Principal Investigator NIMH MH090584-01A1; Funding Period 06/15/2011- 03/31/16
“A peer-led, medical disease self-management program for mental health consumers”
In the midst of talk of healthcare reform, it is apparent that the face of healthcare is undergoing numerous changes from the traditional delivery system. Accountable Care Organizations and other collaborative efforts are proving to be viable solutions for addressing the gaps within healthcare, providing a glimpse of its future structure. Efforts are underway across the nation (and internationally) to integrate behavioral health and primary services within the ACOs as well as between community behavioral health and primary care providers.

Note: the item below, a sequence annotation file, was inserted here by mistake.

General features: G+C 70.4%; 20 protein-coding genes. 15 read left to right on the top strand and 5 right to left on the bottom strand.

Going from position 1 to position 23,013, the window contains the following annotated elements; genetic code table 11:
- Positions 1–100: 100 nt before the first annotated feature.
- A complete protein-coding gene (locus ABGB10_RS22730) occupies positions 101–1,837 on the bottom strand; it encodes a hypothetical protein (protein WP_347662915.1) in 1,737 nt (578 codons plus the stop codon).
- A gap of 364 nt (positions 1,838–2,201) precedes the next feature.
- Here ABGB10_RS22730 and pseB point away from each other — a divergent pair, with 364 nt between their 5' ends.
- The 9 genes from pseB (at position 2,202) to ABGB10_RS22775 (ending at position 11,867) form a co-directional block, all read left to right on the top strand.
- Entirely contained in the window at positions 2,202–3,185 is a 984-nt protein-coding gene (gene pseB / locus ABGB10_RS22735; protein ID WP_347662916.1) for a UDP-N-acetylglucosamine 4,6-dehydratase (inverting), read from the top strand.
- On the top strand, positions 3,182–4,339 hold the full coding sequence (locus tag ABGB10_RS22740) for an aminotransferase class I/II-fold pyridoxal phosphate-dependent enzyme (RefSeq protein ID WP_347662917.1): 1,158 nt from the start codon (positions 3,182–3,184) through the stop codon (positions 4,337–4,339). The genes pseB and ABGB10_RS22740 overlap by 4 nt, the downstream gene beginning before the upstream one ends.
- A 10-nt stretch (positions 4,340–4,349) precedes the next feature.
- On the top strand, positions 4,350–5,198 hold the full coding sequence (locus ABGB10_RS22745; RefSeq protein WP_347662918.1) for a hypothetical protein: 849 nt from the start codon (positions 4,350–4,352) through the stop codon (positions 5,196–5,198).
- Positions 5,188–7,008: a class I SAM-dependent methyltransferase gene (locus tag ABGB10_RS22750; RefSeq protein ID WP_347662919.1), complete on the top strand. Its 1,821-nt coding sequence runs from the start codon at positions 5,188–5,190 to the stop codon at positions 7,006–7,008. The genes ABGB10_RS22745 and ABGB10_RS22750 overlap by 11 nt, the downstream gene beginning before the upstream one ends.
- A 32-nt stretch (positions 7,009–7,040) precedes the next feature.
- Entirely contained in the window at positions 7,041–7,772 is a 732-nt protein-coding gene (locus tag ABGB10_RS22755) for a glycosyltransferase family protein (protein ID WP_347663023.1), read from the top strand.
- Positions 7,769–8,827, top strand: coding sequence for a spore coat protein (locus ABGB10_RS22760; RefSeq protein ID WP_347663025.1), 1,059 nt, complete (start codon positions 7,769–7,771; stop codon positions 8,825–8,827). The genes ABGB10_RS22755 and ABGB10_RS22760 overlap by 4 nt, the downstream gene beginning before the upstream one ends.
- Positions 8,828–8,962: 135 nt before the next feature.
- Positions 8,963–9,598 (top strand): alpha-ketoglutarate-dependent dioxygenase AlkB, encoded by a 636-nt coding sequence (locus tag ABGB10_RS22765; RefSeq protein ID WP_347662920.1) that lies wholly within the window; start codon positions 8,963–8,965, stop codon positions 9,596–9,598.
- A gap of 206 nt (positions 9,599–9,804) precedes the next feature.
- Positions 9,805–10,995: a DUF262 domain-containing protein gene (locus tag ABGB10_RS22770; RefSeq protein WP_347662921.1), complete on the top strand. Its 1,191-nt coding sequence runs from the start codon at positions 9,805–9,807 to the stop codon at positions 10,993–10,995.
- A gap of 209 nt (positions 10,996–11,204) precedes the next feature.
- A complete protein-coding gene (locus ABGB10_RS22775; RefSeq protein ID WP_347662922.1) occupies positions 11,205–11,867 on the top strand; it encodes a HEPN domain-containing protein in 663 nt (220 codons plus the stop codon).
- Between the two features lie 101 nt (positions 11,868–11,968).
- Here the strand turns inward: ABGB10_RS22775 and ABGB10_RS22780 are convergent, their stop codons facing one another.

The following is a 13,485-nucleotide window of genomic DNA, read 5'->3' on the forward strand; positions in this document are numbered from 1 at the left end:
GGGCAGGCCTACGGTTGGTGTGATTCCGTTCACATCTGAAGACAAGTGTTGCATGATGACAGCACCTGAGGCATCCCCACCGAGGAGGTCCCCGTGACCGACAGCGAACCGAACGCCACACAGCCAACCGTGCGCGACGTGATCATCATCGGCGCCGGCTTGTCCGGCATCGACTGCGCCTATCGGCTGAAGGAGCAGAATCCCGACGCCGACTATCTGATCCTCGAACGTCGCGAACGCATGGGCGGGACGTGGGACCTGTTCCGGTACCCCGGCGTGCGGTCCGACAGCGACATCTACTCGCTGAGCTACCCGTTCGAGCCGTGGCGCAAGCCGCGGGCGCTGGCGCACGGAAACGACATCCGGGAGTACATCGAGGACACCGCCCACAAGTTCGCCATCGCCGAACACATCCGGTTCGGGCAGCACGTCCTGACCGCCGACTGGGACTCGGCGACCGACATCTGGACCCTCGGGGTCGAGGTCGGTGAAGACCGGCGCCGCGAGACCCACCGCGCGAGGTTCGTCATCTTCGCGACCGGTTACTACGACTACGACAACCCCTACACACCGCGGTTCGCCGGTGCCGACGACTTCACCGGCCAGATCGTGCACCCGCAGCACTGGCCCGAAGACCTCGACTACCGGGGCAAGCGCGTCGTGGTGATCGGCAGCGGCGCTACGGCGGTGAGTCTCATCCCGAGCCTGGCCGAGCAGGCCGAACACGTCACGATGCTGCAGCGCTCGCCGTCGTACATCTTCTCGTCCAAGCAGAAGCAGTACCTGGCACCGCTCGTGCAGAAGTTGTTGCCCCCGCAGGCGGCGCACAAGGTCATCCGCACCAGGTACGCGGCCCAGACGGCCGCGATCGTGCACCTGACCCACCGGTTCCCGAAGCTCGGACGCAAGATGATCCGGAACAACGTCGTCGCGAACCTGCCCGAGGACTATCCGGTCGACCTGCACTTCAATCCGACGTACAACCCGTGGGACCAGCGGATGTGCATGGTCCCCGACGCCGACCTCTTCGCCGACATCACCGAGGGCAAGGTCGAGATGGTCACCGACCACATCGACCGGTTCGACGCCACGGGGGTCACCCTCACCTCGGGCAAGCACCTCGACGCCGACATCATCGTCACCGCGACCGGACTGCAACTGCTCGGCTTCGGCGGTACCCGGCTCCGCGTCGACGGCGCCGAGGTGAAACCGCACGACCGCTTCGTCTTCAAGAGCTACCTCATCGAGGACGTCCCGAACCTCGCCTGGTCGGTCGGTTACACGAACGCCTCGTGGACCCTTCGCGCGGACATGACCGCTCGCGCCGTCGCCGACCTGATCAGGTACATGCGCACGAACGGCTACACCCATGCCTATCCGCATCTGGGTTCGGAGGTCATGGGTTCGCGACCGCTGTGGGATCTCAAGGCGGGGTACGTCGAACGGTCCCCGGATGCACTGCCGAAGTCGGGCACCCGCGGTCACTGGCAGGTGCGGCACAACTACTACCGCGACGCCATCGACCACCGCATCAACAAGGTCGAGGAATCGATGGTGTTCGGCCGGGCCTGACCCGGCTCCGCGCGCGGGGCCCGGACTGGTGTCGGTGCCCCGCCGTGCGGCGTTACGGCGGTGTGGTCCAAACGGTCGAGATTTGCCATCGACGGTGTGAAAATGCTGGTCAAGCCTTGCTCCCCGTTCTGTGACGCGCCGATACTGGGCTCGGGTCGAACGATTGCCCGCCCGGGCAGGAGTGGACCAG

The Patient Protection and Affordable Care Act has created a health home option in Medicaid for treatment of chronic conditions. Thus, the concept of the health home was created, with incentives in place for a more holistic approach to healthcare in an attempt to improve quality of care, contain or reduce costs, and improve outcomes. With behavioral health conditions meeting the established criteria for chronic conditions, behavioral health homes are the ideal solution for meeting the needs of people with serious behavioral health disorders who have not traditionally accessed healthcare on an ongoing basis. While the majority of information circulating regarding healthcare integration is related to integrating behavioral health into a primary care setting, it’s a mistake to assume that primary care will absorb all behavioral health services. Specialty behavioral healthcare plays a distinct and important role within healthcare. Individuals with serious mental illnesses historically receive the majority of their services in community behavioral health settings. Many prefer to receive their primary care services within this setting as well for a variety of reasons. Primary care, in its typical current structure, would require significant modifications to take on the added line of business. Many organizations have successfully managed this, with Cherokee Health Systems leading the way for decades. However, primary care clinics that are not prepared nor inclined to follow this model may defer to the Behavioral Health Home.